Urinetown: The Musical | Theater Critic's Choice | Chicago Reader

Urinetown: The Musical 

Justin Hayford reviews the Broadway hit by hometown heroes Mark Hollmann and Greg Kotis.

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For those of us without much stomach for musical theater, Urinetown is a welcome relief. Hometown heroes Mark Hollmann and Greg Kotis have created two and a half tuneful hours that ridicule the creaky, emotionally manipulative conventions of Broadway musicals like Rent and Les Miserables. This grotesque fantasy of capitalist greed run amok—the town suffers such a severe water shortage that the predatory Urine Good Company can charge exorbitantly for the privilege of peeing in their public amenities—is so schematic that even the characters sometimes have a hard time buying it. At one point Little Sally, the stereotypical streetwise urchin, asks Officer Lockstock, the show's Tom Jones-esque narrator, why the shortage hasn't affected things like laundry, irrigation, or hydraulics. "Sometimes, in a musical," he replies, "it's best to focus on one big thing." At the same time, Hollmann and Kotis understand that theatrical archetypes, even those distorted into caricatures, can carry the primal significance of fairy-tale heroes. The love at first sight between poor rebel Bobby Strong and rich ingenue Hope Cladwell may look like a spoof—they sing their great ballad "Follow Your Heart" atop a rolling stair unit for no discernible reason—yet the innocence of the lyrics gives the relationship a real poignancy. In the original Broadway production, director John Rando and choreographer John Carrafa kept sarcasm and sincerity in exquisite balance from start to finish, but they let the touring version veer from one extreme to the other during the first act. In the second, however, things begin to coalesce, and the succession of whip-smart songs, each gently lampooning a different sort of "big number," remind you just how satisfying all-out entertainment can be. As Caldwell B. Cladwell, the evil president of Urine Good Company, the comedically inventive Ron Holgate forgets to give his maniacal character an edge of madness, and Tom Hewitt as Lockstock has a difficult time differentiating between parody and mugging. But as Hope Cladwell, the show's emotional center, the golden-voiced Christiane Noll carries the evening, supported by a chorus of incidental players who expertly spear every style the authors throw at them.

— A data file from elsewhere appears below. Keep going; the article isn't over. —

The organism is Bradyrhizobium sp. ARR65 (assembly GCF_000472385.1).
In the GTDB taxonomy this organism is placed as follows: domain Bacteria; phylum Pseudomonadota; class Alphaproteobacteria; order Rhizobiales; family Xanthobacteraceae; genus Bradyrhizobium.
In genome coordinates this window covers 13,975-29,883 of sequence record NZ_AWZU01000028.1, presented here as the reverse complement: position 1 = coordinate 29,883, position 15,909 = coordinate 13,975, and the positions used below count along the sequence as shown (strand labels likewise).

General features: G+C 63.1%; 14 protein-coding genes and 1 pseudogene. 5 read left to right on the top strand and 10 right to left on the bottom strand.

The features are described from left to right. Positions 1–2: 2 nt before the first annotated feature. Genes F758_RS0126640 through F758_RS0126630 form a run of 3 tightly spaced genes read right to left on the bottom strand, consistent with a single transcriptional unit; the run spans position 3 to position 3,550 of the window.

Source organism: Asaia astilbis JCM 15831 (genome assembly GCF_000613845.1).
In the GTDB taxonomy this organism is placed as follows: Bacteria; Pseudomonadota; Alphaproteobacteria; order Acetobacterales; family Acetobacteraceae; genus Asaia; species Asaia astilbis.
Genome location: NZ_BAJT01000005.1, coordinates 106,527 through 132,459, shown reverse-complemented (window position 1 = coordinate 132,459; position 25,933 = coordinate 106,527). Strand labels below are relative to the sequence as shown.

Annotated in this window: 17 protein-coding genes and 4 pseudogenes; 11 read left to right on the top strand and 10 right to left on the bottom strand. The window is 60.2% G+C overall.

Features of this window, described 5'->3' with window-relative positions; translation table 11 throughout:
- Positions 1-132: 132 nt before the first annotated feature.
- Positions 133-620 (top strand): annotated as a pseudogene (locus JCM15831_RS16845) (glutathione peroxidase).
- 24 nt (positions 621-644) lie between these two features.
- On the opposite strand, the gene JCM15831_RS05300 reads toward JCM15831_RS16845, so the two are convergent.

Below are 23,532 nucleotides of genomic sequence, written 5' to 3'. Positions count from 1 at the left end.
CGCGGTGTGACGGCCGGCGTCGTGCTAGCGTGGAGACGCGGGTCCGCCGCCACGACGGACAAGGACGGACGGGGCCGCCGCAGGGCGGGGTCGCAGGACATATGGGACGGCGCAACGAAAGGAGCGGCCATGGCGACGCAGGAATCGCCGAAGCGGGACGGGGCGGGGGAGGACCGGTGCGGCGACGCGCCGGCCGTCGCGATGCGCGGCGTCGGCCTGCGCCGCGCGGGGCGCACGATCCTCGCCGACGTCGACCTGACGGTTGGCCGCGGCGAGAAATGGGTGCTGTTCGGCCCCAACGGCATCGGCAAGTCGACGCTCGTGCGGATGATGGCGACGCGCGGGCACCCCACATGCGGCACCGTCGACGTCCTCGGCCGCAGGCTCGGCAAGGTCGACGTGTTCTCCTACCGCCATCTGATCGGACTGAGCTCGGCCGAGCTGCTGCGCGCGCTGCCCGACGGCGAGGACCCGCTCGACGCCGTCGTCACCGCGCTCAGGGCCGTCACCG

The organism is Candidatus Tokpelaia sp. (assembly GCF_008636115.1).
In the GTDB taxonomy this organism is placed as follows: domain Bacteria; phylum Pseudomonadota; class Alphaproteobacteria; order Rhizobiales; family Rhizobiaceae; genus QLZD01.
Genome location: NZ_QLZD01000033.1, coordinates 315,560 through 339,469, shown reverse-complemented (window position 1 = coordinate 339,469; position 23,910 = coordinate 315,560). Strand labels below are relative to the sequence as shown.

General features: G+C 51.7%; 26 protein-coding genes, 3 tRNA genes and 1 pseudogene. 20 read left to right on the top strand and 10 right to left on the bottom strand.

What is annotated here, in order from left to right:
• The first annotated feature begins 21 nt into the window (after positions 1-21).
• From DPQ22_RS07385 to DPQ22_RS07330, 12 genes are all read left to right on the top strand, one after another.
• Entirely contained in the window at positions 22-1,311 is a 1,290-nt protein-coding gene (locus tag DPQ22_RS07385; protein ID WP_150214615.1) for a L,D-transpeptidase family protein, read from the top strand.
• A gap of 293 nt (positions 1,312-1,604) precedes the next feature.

Shubert Theatre, 22 W. Monroe, 312-902-1400. Through December 14: Thursday, 7:30 PM; Friday, 8 PM; Saturday, 2 and 8 PM; Sunday, 2 and 7:30 PM. Then December 16-21: Tuesday, 7:30 PM; Wednesday, 2 and 7:30 PM; Thursday, 7:30 PM; Friday, 8 PM; Saturday, 2 and 8 PM; Sunday, 2 PM. $26-$75.

Art accompanying story in printed newspaper (not available in this archive): photo/Joan Marcus.

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